ONU graphic design alumna designs identity that does good best
August—In the nonprofit world, the word ‘do-gooder’ is a loaded term. It can refer to someone with good intentions who wants to help the underserved. But it also carries a stigma—that of an outsider parachuting into an unfamiliar place, imposing solutions and then disappearing just as quickly as he or she arrived.
An understanding of a culture or region of the world other than one’s own is an important part of a professional and liberal arts education at Ohio Northern. It’s also a key to developing leaders in an increasingly interdependent global society.
This summer, an ONU graduate is doing good by working to help underserved children in India. Olivia Lindsey (BFA/graphic design ’13) traveled to Faridabad at the beginning of June to explore the cultural, social and local history of PrakashDeep, a non-profit school. She is serving as their new communications officer for three months.
As the communications officer, Olivia is managing all of the PrakashDeep visual communications and social media outlets, including the implementation of a new identity that she created. She also is helping to instruct the students in English, computer literacy and in self-defense.
After she researched the school, Olivia started brainstorming possible logos. Eventually, “I focused on the kids,” wrote Olivia. “While light is a central theme of PrakashDeep, the name already hits the nail on the head. A cookie cutter representation of education, like a book, would be boring and overdone. PrakashDeep is exciting and progressive.”
The logo features three of PrakashDeep’s students and embodies the light that education ignites within every child. “Their beautiful, shining faces are a true representation of what PrakashDeep provides for its children, and the bright blue and orange represent hope and happiness,” explained Olivia.
PrakashDeep was established in May 2003 in a public park with seven students. Since then, it has touched the lives of hundreds of children who belong to the nomadic population of daily wage earners in search of an occupation. Presently, there are nearly 370 children receiving a free education, a mid-day meal and basic medical care.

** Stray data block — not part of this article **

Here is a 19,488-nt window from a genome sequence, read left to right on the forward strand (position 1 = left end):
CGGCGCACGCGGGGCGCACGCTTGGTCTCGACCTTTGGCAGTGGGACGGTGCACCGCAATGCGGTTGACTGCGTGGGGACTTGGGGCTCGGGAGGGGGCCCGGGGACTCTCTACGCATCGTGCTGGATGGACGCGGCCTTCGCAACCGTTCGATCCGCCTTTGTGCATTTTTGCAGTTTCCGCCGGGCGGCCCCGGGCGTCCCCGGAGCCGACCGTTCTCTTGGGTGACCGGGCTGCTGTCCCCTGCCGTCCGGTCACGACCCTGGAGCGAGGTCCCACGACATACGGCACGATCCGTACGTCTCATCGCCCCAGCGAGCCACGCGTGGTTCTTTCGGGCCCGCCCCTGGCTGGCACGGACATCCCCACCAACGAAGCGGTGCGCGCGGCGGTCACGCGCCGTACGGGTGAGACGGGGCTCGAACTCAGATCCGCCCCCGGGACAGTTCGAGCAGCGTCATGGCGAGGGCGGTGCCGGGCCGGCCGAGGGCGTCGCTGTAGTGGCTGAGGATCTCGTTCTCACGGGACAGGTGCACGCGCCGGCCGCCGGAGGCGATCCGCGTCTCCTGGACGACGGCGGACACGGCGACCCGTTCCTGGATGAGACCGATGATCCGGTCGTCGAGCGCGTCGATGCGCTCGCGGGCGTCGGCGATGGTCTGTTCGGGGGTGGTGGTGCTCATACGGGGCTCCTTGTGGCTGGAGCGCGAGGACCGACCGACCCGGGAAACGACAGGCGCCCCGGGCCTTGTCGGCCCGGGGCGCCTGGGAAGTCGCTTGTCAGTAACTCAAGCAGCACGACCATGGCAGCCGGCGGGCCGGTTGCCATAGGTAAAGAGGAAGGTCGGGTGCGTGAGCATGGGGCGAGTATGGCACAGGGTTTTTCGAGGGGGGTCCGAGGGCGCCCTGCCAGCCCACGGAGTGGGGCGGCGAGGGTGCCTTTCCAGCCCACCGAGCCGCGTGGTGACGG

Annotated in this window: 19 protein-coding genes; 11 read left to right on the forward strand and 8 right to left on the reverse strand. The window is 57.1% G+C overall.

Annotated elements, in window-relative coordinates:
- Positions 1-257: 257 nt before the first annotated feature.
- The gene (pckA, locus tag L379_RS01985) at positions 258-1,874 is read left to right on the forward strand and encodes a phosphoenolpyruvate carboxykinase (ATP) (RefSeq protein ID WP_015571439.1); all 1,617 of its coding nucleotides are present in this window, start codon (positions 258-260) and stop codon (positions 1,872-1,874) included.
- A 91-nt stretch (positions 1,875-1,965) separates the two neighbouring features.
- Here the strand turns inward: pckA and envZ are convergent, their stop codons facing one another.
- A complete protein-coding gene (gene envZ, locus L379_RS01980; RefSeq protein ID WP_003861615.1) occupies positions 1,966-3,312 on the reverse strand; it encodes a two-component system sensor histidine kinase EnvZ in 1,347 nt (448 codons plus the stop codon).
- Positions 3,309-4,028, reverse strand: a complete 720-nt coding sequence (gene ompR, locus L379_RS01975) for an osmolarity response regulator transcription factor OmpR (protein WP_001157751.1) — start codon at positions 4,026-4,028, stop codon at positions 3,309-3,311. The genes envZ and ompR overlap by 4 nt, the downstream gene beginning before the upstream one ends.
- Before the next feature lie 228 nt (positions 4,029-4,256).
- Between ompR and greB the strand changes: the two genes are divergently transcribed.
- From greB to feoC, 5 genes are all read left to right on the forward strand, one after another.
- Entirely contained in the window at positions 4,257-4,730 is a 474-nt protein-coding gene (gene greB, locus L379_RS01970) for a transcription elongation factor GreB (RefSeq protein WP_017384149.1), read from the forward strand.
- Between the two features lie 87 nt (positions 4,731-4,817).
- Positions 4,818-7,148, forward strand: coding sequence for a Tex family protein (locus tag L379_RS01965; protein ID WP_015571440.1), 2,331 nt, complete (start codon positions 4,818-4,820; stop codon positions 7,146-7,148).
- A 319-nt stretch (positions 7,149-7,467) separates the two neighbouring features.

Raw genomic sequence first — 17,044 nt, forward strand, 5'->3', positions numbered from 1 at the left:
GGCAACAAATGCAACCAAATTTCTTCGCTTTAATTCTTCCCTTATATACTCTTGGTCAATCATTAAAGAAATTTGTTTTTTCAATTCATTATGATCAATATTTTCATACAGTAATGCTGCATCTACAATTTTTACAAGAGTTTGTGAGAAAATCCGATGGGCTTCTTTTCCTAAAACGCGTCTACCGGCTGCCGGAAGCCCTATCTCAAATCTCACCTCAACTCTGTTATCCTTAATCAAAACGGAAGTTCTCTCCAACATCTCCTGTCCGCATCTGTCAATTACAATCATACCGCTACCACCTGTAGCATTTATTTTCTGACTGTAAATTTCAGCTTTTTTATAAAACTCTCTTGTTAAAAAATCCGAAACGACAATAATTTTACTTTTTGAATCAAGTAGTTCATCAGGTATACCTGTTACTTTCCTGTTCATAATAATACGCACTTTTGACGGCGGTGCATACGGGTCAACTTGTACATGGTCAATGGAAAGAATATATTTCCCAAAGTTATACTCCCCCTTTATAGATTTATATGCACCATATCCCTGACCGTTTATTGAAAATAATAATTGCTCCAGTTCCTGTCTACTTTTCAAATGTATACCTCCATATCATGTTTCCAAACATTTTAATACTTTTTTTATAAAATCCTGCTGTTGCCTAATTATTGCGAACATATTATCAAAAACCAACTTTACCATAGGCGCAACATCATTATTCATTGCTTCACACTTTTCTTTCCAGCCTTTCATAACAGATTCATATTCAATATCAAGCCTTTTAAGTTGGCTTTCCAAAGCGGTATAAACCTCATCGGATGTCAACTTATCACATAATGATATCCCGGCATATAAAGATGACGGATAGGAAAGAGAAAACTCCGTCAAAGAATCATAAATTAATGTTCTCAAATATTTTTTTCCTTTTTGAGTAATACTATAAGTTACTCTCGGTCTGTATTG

The company that brought Olivia to India is Pro4Sport Solutions. It is partnering with a non-profit organization called Gram Vikas to institute recreational sports in rural schools. The two organizations entitle this partnership “Khel Vikas,” which means “developing sport.”
This trip was made possible by the love and support of her family and friends and by the financial aid from the Robby Scholarship Fund at Ohio Northern. The scholarship fund, named for William Robinson, a 1961 graduate of ONU, has spent more than 50 years with the University.
The mission of the Ohio Northern graphic design program is to prepare undergraduate students to become socially and environmentally aware leaders in the field of visual communication. Focusing on development and mastery of conceptual and technical skills in graphic design, illustration, and advertising as well as studio electives, cross disciplinary courses and collaborative experiences prepare students for the convergence of the design fields and for positions as creative directors across a broad spectrum of increasingly media-based careers. Graduates from the program have gone on to work at companies such as Wunderman Design, Foothold Design, Smithsonian Institution, Milan Historical Museum, NiSource, Bubbles Academy, and Recess Creative.
Originally designated as the School of Fine Arts and later the College of Fine Arts, the art & design program was first established as an independent academic unit at Ohio Northern in 1878, largely as an outgrowth of course work in engineering and architectural drawing. Today, Ohio Northern offers both the Bachelor of Arts and Bachelor of Fine Arts degrees with majors in advertising design, art education, graphic design and studio arts with concentrations in two-dimensional, three-dimensional and pre-art therapy. The department of A&D holds memberships in national organizations such as the National Art Education Association, College Art Association, Foundations in Art: Theory and Education, AIGA: The Professional Association for Design, and the National Council on Education of Ceramic Arts. The department is recognized in the second and third editions of “Creative Colleges: A Guide for Student Actors, Artists, Dancers, Musicians and Writers” as one of the best creative programs nationwide. For additional information about the department of art & design or the University’s 2013–14 Arts Exhibition Season, contact the department at 419.772.2160.